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Arnold Palmer, golf's game changer


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Arnold Palmer, golf's game changer

Some sportsmen and women who have been bestowed the status of ‘Legend’ do not always necessarily warrant it, but when you’re describing Arnold Palmer it couldn’t be more fitting.

He was a real game changer and a role model for so many.

With his aggressive and distinctive playing technique, good looks and charming personality, Palmer became a hugely popular figure in the world of golf and in sport in general.

Although six players have won more major titles few have helped transform what was regarded as a country club pursuit into a game for the masses.

Born in Latrobe, Pennsylvania, Palmer won 91 tournaments, including seven majors – the Masters four times, the U.S. Open once and the British Open on two occasions. The US PGA was the only major to elude him.

Along with his two principle rivals – Gary Player and Jack Nicklaus – Palmer helped promote the game of golf around the globe to new heights and capitalized on the growing reach of television and the financial benefits that came with it.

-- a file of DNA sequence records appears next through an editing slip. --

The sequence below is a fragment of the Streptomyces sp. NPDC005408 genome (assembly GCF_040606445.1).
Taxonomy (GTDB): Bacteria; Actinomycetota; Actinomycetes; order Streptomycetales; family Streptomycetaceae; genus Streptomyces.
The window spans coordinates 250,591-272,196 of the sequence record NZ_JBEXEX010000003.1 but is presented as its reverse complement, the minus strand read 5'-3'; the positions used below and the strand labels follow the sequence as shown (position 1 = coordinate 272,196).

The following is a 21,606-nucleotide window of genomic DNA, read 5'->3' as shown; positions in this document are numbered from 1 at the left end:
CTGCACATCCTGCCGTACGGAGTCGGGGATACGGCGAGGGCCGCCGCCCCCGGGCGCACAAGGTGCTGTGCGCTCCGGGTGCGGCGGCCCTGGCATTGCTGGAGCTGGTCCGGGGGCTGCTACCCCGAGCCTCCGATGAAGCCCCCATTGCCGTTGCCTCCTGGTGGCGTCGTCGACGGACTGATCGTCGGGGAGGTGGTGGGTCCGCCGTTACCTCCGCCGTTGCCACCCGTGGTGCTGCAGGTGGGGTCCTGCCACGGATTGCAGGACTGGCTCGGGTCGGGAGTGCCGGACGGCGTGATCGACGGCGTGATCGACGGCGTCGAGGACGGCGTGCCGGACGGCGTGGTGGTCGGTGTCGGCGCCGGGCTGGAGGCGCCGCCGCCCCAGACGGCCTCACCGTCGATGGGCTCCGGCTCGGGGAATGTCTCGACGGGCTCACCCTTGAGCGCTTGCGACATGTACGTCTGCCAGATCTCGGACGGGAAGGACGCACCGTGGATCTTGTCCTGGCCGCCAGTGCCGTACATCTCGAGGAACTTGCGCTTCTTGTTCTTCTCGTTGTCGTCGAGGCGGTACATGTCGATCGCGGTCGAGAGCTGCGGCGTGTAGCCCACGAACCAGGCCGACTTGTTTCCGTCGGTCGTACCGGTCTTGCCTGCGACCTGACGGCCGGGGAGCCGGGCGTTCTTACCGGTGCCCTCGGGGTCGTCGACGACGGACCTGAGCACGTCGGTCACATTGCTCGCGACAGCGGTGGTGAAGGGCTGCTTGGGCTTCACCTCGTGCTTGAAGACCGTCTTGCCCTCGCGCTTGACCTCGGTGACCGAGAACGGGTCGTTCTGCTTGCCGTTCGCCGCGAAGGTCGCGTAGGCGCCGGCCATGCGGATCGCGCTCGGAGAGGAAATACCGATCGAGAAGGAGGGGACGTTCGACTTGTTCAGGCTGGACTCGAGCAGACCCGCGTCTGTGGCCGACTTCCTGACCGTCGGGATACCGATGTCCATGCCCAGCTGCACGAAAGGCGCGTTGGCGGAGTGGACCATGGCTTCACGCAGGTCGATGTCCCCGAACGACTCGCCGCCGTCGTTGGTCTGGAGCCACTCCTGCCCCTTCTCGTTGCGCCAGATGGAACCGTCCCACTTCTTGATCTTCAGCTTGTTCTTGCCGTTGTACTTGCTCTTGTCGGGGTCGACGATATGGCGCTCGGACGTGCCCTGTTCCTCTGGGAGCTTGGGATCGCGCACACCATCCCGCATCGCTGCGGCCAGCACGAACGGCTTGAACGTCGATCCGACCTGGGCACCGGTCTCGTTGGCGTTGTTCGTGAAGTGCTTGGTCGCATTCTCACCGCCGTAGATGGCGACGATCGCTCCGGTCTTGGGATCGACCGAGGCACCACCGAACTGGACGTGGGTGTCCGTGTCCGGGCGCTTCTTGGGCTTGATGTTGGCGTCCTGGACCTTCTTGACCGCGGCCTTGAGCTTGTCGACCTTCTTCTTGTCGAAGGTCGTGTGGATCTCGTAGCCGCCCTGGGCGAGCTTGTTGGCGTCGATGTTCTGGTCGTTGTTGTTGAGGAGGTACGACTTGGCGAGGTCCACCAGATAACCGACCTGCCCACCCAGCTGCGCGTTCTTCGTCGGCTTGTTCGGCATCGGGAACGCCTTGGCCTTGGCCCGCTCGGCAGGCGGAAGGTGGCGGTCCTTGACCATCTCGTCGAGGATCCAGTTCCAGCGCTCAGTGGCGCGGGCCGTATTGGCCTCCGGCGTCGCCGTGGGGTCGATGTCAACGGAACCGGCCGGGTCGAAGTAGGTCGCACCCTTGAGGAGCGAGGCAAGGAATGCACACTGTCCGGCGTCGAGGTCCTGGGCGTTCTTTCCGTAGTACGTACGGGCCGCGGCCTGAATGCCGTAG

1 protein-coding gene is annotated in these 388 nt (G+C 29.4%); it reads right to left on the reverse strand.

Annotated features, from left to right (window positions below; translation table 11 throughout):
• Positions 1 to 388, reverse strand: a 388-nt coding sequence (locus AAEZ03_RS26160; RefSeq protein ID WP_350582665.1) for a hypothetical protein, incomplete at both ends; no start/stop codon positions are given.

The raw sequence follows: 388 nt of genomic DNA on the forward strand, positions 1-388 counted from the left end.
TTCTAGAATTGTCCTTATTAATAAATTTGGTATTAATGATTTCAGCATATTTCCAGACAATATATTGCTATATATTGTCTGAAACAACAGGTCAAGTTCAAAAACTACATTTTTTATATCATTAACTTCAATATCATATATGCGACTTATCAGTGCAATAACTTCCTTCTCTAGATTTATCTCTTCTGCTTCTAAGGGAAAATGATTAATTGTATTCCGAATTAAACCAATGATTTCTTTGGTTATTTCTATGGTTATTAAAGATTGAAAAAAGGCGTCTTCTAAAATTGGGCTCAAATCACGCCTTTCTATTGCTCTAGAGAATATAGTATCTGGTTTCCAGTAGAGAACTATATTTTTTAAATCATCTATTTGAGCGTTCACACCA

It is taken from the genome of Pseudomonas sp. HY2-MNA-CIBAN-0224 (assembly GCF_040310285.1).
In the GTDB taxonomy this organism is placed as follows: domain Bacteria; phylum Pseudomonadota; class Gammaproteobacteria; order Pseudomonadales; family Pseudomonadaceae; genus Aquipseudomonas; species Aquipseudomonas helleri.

Nicknamed The King, Palmer was golfing royalty and became the first player to have his own special following.

‘Arnie’s Army’ gathered in their masses around every green at every tournament to cheer on their hero.

He became the first golfer to earn $1 million in purses while his sponsorship deals helped create his multi-million dollar enterprise.

He played the Ryder Cup six times, twice as captain and the news of his passing has been emotional for some of the players ahead of the 41st edition of the event this weekend.

Current US Ryder cup captain Davis Love III said: “You know, these guys from The European Team, they respected and loved and played in his golf tournament and lived in Orlando and, you know, were under the same influence of Arnold Palmer and Jack Nicklaus, just like they were the great players from the other side of the pond. So it’s got to settle in a little bit.”

Love’s European counterpart Darren Clarke said: “He was a global superstar, in not just our sport. He transcended our sport. Arnie’s Army was known worldwide, and we are as shocked and saddened over Arnold’s passing as everybody else in here, I’m sure, is.”

As all eyes turn to Hazeltine for this week’s Ryder Cup, thoughts however will no doubt be firmly on the passing of one of the greatest and most charismatic golfers to have ever graced the game.

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